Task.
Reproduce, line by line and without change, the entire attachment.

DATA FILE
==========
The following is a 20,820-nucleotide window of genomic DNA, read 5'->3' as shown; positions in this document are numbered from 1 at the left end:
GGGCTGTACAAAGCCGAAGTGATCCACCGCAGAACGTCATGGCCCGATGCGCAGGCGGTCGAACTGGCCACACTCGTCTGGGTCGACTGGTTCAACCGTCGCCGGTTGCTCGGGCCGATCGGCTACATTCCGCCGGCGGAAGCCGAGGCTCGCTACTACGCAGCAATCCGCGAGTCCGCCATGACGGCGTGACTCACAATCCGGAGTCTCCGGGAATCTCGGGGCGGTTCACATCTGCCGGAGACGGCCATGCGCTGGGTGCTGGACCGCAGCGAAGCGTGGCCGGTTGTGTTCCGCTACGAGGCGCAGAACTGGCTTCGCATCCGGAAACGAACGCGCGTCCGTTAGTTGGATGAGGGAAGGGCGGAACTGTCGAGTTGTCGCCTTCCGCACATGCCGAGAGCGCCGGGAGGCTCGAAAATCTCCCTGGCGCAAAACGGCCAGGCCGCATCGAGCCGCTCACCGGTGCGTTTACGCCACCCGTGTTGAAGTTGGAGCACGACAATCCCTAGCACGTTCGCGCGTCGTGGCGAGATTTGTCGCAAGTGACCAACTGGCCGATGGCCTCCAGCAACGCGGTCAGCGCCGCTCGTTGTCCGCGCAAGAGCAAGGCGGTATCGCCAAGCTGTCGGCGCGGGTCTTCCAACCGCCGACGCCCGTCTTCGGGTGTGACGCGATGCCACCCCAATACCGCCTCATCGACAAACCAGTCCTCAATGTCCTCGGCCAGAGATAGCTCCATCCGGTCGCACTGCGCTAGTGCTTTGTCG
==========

The following is a 20,820-nucleotide window of genomic DNA, read 5'->3' as shown; positions in this document are numbered from 1 at the left end:
GGGCTGTACAAAGCCGAAGTGATCCACCGCAGAACGTCATGGCCCGATGCGCAGGCGGTCGAACTGGCCACACTCGTCTGGGTCGACTGGTTCAACCGTCGCCGGTTGCTCGGGCCGATCGGCTACATTCCGCCGGCGGAAGCCGAGGCTCGCTACTACGCAGCAATCCGCGAGTCCGCCATGACGGCGTGACTCACAATCCGGAGTCTCCGGGAATCTCGGGGCGGTTCACATCTGCCGGAGACGGCCATGCGCTGGGTGCTGGACCGCAGCGAAGCGTGGCCGGTTGTGTTCCGCTACGAGGCGCAGAACTGGCTTCGCATCCGGAAACGAACGCGCGTCCGTTAGTTGGATGAGGGAAGGGCGGAACTGTCGAGTTGTCGCCTTCCGCACATGCCGAGAGCGCCGGGAGGCTCGAAAATCTCCCTGGCGCAAAACGGCCAGGCCGCATCGAGCCGCTCACCGGTGCGTTTACGCCACCCGTGTTGAAGTTGGAGCACGACAATCCCTAGCACGTTCGCGCGTCGTGGCGAGATTTGTCGCAAGTGACCAACTGGCCGATGGCCTCCAGCAACGCGGTCAGCGCCGCTCGTTGTCCGCGCAAGAGCAAGGCGGTATCGCCAAGCTGTCGGCGCGGGTCTTCCAACCGCCGACGCCCGTCTTCGGGTGTGACGCGATGCCACCCCAATACCGCCTCATCGACAAACCAGTCCTCAATGTCCTCGGCCAGAGATAGCTCCATCCGGTCGCACTGCGCTAGTGCTTTGTCG